With that in mind, I have decided to start doing research for a book on Ancestor Conversions. I will probably limit the book to one conversion story per religious faith, because I really want to cover a broad section of both large and small religious movements. And I want to trace how a few conversions centuries ago has led to substantial populations of various religious groups today.
The religious conversion choices of our ancestors in many instances is the single biggest factor in the kind of lifestyle, values, and social opportunities that we experience in life. And yet it was primarily their choice that shaped us, not ours. (Of course any living person is free to choose to not be religious, to disengage with the faith they inherited from their parents, or to embrace a different faith. But the majority of people living today — nearly 3/4th of adults in the U.S., according to the Pew Forum June 2008 study affiliate with the same faith as their parents.)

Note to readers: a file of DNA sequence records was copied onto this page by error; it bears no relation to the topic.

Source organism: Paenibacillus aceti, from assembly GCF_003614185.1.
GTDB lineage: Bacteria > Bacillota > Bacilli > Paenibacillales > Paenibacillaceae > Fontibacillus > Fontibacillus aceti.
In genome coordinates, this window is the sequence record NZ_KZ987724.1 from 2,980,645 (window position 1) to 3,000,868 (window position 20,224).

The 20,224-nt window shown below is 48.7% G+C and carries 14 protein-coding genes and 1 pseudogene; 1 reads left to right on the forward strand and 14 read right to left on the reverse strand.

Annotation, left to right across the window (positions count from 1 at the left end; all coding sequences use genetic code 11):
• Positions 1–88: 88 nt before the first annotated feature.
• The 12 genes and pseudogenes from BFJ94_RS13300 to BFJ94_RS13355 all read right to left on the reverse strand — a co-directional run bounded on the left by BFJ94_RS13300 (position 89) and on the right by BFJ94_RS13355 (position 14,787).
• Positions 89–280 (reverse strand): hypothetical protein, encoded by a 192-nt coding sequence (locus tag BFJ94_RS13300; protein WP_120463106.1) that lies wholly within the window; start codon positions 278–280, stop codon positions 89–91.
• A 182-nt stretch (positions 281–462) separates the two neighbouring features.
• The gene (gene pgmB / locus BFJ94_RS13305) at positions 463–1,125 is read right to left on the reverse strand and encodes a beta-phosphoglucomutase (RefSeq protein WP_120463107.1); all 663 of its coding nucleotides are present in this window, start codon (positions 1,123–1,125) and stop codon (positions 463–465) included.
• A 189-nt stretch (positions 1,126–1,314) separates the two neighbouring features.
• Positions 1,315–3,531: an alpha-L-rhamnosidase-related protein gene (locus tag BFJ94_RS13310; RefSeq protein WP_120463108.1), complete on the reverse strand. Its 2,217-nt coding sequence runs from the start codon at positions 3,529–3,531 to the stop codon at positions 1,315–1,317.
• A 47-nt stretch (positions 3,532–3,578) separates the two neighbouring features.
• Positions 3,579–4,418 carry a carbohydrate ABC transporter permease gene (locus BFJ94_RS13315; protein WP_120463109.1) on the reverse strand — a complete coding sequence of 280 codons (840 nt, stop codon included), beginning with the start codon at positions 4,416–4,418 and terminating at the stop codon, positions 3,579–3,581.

If your ancestor decided to join the Old Order Amish, then, you are probably not reading this blog post.
So much of who we are and what we do hinges on the conversions of our own ancestors. Shouldn’t we all know more about how and why they choice the particular religious group that they did?
If you have an ancestor conversion story that has been published that you’d like to share, please comment. If you would like to suggest resources for me as I undertake this book project, please contact me. I look forward to learning from you.